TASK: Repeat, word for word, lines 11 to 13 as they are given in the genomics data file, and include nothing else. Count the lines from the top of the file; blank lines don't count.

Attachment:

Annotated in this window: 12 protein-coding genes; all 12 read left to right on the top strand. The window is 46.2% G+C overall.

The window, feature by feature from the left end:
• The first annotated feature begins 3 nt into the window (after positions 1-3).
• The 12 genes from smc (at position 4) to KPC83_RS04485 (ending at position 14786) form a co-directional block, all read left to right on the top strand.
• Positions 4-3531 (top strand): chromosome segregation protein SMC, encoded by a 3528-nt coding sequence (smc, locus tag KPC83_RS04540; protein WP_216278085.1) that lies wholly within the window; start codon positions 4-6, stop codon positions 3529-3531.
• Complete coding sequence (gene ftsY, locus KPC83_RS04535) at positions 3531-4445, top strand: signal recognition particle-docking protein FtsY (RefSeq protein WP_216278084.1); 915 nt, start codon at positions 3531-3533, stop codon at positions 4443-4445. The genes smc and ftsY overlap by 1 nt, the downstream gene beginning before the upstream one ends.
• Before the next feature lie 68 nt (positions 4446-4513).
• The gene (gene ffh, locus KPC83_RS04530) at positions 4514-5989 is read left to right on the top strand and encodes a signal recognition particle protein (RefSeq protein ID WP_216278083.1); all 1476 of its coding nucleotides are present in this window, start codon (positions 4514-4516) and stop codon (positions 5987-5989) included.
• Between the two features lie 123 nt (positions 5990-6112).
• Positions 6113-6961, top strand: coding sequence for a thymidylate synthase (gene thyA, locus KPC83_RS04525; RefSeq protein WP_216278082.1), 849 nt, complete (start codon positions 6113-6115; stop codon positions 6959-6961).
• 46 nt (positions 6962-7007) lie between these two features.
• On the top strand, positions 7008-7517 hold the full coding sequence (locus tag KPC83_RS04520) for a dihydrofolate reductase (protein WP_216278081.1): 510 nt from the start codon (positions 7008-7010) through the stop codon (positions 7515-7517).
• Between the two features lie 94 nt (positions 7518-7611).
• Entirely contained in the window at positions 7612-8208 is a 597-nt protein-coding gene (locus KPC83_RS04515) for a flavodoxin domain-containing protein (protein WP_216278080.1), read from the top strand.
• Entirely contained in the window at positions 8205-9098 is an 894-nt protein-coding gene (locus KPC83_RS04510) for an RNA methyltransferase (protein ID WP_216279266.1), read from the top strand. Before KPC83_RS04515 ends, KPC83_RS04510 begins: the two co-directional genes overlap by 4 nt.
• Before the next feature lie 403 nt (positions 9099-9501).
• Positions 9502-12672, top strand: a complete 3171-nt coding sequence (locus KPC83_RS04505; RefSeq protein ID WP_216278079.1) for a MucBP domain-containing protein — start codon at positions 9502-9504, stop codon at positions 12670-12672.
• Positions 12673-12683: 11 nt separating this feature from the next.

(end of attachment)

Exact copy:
• 46 nt (positions 6962-7007) lie between these two features.
• On the top strand, positions 7008-7517 hold the full coding sequence (locus tag KPC83_RS04520) for a dihydrofolate reductase (protein WP_216278081.1): 510 nt from the start codon (positions 7008-7010) through the stop codon (positions 7515-7517).
• Between the two features lie 94 nt (positions 7518-7611).